Tuesday , 24 October 2017
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Deal: original Samsung Gear IconX for just $50
Deal: original Samsung Gear IconX for just $50

Deal: original Samsung Gear IconX for just $50

Awesome deal alert! The Gear IconX wireless smart headphones from Samsung are being slashed from $200 to $50 — if you don’t wanna do the math that’s 75 percent off.

Samsung isn’t the only electronics manufacturer to be bitten by the boom-boom battery bug, but when you put the Gear IconX inside your ears, you can’t help but consider that you’re placing two 47mAh batteries on either side of your skull, and, well… what if?

But this is the deal with cutting-edge tech. If you want truly wire-free earbuds with good sound, 4GB of storage for on-board music files, and heart-rate sensors for exercise data, you may have to take some risks.

Music sources: On-board and streaming

The IconX include 4GB on-board storage for your music files, a feature you won’t find in most of the wire-free competition. “Usable” memory is quoted at less than 3.5GB, but Samsung says this is still good for about 1,000 music tracks. Supported formats include MP3, M4A, AAC, WAV, and WMA v9.

Playing on-board music helps preserve battery life, which you’ll be grateful for, as I explain below. Playing tracks from internal memory also grants a greater degree of personal freedom, as you won’t need to carry your phone in your hand or pocket when exercising. All in all, the on-board music function is a killer value-add—with a not-so-killer user interface.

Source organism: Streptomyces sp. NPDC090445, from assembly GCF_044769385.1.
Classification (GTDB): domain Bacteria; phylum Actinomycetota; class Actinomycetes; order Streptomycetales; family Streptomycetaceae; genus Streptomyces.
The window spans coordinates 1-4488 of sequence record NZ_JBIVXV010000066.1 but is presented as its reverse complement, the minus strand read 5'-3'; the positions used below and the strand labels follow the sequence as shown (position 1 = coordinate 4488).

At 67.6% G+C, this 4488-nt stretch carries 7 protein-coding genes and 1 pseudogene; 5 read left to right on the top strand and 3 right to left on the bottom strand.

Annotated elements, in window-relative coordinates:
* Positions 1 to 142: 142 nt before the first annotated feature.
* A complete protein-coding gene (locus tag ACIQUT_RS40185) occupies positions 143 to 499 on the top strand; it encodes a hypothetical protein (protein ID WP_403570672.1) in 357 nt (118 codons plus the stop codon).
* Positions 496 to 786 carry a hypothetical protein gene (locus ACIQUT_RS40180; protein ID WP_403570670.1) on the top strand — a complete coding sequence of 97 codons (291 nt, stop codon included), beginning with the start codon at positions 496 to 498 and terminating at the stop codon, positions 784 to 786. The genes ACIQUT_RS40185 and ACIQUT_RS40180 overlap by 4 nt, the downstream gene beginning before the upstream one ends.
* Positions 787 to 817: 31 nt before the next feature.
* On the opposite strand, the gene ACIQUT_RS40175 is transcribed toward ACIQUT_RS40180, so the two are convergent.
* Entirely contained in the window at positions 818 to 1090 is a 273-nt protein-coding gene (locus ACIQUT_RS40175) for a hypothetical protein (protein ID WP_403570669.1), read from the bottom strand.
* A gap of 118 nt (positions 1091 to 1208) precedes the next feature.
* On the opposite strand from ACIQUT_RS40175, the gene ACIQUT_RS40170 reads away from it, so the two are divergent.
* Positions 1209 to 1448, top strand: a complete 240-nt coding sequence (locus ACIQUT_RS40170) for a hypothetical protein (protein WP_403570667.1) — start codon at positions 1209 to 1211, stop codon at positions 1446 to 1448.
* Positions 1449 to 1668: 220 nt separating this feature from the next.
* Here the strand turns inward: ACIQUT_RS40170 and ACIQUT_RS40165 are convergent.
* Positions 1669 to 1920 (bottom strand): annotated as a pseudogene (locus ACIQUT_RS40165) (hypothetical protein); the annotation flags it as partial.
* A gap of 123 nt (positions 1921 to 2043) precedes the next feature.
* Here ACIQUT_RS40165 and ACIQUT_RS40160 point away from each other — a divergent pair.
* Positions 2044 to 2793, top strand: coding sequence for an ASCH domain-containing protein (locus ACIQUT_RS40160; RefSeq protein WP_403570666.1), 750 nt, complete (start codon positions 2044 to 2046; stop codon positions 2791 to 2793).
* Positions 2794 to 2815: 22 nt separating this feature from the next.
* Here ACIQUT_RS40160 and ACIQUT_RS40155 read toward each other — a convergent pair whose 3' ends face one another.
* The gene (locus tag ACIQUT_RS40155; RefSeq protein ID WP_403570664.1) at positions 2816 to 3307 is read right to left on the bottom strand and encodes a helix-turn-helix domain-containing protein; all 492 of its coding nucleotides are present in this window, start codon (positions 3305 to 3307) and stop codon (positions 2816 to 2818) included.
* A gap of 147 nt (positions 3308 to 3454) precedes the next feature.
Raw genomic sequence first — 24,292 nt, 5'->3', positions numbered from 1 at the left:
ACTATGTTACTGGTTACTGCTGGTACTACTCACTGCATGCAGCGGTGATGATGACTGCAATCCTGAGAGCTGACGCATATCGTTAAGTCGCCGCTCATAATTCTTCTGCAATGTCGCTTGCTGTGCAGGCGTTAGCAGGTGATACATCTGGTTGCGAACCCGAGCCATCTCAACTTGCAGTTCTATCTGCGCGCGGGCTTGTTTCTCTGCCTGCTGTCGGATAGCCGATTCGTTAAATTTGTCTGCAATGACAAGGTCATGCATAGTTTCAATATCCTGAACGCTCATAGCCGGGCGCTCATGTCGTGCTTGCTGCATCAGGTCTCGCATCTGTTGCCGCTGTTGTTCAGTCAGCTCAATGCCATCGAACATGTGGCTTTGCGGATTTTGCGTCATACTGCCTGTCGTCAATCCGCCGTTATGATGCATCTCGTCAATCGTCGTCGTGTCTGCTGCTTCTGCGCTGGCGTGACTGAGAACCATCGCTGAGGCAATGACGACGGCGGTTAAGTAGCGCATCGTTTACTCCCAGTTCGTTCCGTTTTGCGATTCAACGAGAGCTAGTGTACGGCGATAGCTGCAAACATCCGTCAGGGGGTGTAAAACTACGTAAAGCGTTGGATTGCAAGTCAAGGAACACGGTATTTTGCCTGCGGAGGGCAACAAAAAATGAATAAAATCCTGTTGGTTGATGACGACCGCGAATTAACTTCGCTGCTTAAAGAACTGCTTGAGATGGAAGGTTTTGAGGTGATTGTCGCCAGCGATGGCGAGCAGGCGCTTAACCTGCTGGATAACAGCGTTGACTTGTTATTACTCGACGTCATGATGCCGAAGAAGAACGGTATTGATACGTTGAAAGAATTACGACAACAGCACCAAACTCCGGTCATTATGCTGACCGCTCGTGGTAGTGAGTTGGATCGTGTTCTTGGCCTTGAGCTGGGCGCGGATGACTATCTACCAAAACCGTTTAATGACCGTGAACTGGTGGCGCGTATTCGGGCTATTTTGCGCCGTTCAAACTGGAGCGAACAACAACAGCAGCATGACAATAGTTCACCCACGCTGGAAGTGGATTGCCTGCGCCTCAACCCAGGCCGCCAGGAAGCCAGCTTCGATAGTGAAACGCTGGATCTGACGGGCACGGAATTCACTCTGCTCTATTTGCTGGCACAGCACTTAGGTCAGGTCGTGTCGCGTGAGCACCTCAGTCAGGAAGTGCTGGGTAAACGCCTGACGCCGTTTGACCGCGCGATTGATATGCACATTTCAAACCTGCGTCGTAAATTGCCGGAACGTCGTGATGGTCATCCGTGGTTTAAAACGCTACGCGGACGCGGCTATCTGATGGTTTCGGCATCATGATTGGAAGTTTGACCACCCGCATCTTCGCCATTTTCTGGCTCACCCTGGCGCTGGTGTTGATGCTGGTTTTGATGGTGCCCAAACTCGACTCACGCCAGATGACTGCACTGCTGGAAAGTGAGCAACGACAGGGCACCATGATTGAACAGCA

To load music into the earbuds, you connect the IconX to your PC via USB, then fire up Samsung’s Gear IconX Manager desktop software, and dump music files from a local PC directory to the manager app. It’s an easy process, but the app doesn’t support playlists, and you can’t change the order of tracks. In fact, if you don’t want to hear the tracks in the exact order in which they were loaded into the IconX Manager, you have only one recourse: Choose the Shuffle option in the Gear mobile app to randomize playback.

As for streaming music, the IconX play any audio that would otherwise be piped through your phone’s speaker or headphone jack. But, as noted above, the earphones did suffer dropouts if I moved my phone too much, and audio stopped entirely (obviously) whenever I walked away from my phone, and exceeded the earphones’ effective Bluetooth range of approximately 30 feet.

Finally, like all Bluetooth earphones, the IconX suffer a bit of latency, and won’t sync perfectly with video sources. This means that if you’re watching a video of someone talking or singing, there will be a time delay between what you see on screen, and when you hear the words or lyrics. It’s not an issue for abstract music videos, but it can be really annoying if you’re watching a video interview or concert performance.

Agencies/Canadajournal




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